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Annie Hayes



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Advertorial: Web conferencing makes light work of I&C regulations


With the Information and Consultation of Employees Regulations of 2004, there’s never been more pressure on HR professionals to keep everyone informed and involved.

And when you have training sessions to run, inductions for new employees and headcount planning to do, you could spend all day in meetings and never get home for the 10 o’clock news. Wouldn’t it be great if you could get everyone together at a touch of a button?

Well you can with BT Web Conferencing. You can share, present and edit your training and induction documents in real time with your employees in multiple locations, making it quick to get your message out and involve all your stakeholders without a major impact on your HR budget.

You’re more likely to get 100% attendance from geographically dispersed team members, like home workers; and because the package is fully interactive, including live voting, Q&A sessions and application sharing, everyone can have their say.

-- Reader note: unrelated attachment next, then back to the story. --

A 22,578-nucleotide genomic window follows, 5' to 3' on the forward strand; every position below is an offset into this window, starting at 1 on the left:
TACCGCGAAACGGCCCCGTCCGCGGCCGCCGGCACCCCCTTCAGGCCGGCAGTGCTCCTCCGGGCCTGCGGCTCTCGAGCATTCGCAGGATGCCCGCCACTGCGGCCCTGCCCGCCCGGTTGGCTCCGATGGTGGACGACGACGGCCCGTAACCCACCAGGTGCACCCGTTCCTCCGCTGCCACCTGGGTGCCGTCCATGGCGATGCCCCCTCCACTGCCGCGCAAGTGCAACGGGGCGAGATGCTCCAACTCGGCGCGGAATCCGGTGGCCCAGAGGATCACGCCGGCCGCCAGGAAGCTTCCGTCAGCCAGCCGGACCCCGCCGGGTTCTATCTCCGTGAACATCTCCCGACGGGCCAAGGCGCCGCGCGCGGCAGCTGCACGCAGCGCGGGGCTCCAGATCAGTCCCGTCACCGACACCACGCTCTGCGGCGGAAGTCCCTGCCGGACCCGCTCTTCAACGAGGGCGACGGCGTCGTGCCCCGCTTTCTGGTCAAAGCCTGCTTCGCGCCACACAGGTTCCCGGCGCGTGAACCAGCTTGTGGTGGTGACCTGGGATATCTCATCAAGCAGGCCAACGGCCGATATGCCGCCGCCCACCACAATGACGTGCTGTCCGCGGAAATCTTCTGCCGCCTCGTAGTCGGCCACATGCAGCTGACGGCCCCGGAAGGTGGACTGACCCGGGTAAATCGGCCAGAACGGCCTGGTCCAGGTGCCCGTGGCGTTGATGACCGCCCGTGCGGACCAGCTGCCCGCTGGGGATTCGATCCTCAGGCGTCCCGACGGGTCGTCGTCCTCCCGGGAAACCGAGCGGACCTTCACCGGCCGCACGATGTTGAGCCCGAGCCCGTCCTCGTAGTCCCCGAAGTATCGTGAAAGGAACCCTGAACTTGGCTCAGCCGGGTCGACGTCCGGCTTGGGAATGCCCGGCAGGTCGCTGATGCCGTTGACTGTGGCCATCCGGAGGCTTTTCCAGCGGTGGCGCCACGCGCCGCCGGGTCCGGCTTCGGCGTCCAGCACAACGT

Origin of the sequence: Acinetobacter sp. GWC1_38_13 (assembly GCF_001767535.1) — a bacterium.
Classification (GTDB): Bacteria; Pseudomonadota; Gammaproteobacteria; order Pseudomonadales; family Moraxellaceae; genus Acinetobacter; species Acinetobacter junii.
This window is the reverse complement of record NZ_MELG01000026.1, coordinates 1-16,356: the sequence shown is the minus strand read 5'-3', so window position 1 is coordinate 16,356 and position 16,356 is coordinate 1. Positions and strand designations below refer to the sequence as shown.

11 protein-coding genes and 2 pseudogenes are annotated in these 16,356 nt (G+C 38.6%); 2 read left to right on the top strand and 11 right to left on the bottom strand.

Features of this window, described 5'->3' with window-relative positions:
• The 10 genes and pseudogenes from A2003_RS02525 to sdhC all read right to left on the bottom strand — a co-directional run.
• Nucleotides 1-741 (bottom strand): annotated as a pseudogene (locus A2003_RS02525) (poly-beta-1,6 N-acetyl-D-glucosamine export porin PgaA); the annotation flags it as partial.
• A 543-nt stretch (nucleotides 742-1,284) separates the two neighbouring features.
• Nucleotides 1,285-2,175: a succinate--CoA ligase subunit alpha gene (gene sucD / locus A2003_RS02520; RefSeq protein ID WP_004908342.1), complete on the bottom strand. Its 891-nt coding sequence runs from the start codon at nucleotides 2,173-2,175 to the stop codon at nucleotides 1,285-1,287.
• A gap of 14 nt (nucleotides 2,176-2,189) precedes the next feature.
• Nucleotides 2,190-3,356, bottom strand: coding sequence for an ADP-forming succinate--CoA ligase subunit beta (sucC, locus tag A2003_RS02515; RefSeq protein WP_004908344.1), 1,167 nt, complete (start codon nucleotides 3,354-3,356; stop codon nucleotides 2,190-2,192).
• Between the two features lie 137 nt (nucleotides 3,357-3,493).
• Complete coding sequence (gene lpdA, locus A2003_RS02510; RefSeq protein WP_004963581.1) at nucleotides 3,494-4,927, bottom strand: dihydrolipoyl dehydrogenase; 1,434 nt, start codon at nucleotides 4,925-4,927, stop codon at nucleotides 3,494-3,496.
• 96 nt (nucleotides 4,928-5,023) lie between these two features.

BT Web Conferencing gives you the flexibility to run meetings, training sessions and presentations with anything from 2 to 2,500 people, so it’s useful for everything from new employee inductions, to company wide corporate policy presentations. Quite simply, BT Web Conferencing gives you the key to the door of the world’s biggest virtual meeting room.

With a product as flexible and easy to use as this, you’ll cut out all unnecessary travel, leaving you and your colleagues more time to do your jobs efficiently. And, with web conferencing rolled out across your business, you can be confident of cutting corporate travel costs, C02 emissions and creating a flexible working environment.

For a more details:

* Visit our website.
* View a demo: click here
* View a case study:
click here

One Response

  1. Interpritation of Working at Height
    I manage a small business in the UK with a parent in Germany. We install equipment on Printing presses and tmy engineer some times needs to fix ducting above the press. Since the work at height regulations have come into force I need to ensure that he is not at risk. However I am unable to identify when he is deemed to be “at Height” can any one help?

    Kind regards

    David Pelling
    Adphos Uk Ltd

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Annie Hayes


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